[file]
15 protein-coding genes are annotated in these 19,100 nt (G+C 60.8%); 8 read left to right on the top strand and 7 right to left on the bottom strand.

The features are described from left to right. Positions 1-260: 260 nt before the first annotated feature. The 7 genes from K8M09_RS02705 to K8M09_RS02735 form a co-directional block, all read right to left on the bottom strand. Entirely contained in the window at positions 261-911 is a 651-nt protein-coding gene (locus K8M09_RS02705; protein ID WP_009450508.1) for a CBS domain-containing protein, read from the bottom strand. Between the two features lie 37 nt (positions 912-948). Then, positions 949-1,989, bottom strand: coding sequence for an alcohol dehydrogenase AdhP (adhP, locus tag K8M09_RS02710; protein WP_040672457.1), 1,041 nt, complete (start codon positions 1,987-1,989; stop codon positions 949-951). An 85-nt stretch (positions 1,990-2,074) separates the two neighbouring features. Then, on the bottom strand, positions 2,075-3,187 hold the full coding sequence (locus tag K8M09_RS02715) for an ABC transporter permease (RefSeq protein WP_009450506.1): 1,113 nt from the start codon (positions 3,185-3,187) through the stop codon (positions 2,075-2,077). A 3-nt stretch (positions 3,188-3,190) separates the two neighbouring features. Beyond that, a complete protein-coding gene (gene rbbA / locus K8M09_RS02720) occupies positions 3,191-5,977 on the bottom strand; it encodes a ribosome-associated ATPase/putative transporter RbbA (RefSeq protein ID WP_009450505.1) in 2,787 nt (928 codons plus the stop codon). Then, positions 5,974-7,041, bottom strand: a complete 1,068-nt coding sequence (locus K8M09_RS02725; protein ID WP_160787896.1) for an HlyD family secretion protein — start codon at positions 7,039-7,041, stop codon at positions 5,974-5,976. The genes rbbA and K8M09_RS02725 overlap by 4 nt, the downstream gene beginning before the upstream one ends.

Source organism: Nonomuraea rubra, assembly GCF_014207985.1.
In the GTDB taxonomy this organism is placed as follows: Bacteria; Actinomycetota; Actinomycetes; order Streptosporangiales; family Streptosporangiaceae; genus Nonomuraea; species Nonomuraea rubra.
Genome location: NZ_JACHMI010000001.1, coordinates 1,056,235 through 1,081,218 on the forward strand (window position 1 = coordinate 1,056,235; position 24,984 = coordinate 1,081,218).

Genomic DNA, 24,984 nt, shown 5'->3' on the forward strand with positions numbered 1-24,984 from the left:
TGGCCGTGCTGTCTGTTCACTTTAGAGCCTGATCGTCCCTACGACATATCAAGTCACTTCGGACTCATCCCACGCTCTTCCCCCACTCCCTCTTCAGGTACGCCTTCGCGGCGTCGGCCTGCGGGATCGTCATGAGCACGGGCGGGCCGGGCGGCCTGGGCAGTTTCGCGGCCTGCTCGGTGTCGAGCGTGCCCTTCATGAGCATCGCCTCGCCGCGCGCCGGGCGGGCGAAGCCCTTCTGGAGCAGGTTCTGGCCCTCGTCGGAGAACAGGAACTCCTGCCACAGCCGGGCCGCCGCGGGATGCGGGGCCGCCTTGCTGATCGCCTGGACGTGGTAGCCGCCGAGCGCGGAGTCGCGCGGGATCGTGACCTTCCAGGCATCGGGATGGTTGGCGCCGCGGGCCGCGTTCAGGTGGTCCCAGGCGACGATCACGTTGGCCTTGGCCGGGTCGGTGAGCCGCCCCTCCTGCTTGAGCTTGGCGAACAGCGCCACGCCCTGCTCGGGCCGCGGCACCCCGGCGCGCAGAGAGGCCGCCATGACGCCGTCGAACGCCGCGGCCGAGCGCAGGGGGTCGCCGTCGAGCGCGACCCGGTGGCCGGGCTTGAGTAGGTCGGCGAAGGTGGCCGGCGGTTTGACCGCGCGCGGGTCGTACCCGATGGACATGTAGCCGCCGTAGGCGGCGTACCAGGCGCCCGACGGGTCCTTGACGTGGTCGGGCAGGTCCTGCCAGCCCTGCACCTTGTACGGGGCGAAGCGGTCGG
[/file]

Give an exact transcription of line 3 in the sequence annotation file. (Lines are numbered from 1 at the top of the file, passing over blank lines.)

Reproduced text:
Source organism: Nonomuraea rubra, assembly GCF_014207985.1.